A year later Henry Hunt was in gaol. He was still angry, hurt and traumatised that his meeting had had such devastating consequences.  His journal entry for that day reads, 

“I eat no meat this day.
I sincerely pray that I may live to witness the condeign punishment of every Scoundral that was instrumental and accessory or principal or in any remote degree concerned in the infamous, cruel, cowardly, unprovoked and pre-meditated assassinations, cuttings and murders  of peaceable men, women and children at Manchester on this day twelve months."

Below is a list of The Peterloo dead. For their sake it should never be forgotten and I hope Manchester City Council acknowledges it in 4 years’ time.


The Peterloo Dead

John Ashton
John Ashworth
Wiliam Bradshaw
Thomas Buckley
Robert Campbell
James Crompton
Edward Dawson
William Dawson
Margaret Downes
William Evans
William Fildes
Sarah Jones
John Lees
Arthur Neil
Martha Partington
John Rhodes
Joshua Whitworth

Updated: 10/22/2015, Veronica
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Veronica on 08/17/2015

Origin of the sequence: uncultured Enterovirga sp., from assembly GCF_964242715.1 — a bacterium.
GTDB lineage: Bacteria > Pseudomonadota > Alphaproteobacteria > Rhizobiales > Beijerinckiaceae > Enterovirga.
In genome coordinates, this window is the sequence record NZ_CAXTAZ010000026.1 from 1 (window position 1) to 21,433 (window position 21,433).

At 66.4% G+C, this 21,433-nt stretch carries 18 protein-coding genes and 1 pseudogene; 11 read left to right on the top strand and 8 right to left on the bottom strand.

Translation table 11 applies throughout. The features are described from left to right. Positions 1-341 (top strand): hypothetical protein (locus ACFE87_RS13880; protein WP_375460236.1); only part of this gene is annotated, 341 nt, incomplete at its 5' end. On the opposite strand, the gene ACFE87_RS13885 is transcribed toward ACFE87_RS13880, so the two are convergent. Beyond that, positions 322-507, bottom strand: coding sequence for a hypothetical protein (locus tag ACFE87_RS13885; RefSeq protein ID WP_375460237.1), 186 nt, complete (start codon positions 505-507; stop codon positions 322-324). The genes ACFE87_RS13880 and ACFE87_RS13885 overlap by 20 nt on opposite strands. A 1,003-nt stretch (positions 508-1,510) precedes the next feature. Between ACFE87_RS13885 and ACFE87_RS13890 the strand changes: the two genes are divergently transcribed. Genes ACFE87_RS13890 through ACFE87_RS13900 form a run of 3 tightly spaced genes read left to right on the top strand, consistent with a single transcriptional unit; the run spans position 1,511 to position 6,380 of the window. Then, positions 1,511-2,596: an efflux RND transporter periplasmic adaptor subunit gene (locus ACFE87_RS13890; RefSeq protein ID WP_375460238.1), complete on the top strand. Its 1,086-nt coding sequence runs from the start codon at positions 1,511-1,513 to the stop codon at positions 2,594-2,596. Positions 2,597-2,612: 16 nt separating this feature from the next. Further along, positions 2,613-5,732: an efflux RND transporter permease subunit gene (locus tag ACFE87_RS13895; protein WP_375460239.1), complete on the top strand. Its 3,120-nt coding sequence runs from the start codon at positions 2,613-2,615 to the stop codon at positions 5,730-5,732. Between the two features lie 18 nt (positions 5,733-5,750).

Peterloo's anniversary was yesterday and for the first time in ages Manchester did give it a mention.

frankbeswick on 07/07/2015

The distance between the two is much less than a mile, and we have become used to having buildings between them to block the visibility.

As for fields in Manchester, in earlier years Manchester was a small, compact city. It was only with the Industrial Revolution that the city swelled, but development was haphazard and unplanned, so sometimes fields were surrounded by buildings without being built on.

Veronica on 07/07/2015

Frank, I think what surprised me was that Manchester was full of fields and Peter's Fields could be seen from Deansgate! Not like now.

Veronica on 07/07/2015

Sheila Ty.

That is the beauty of a site such as this. We gain from the respective strengths of the other users and so educate ourselves.

frankbeswick on 07/07/2015

As I live in Greater Manchester [the broad region including Manchester and other boroughs] I often pass through the site of the massacre on my tram ride into the centre of Manchester. It is poignant for those knowledgeable about history to see sites where important events have happened and recall the past.

sheilamarie on 07/06/2015

Thanks for teaching us a little bit of British history. I remember reading about the Corn Laws before, but I didn't know all the details.

Veronica on 07/03/2015

Exactly, it was a massive turning point in national opinion. It also started the Manchester Guardian newspaper too which had a big impact on voting rights.

There is going to be a blockbuster film about Peterloo coming out in 2019, director Mike Leigh. I hope it is faithful to the facts. I am fiercely critical of bad history in screen adaptations.

DavidPaulWagner on 07/03/2015

The Peterloo Massacre was an important event in the fight for the vote. It should never be forgotten.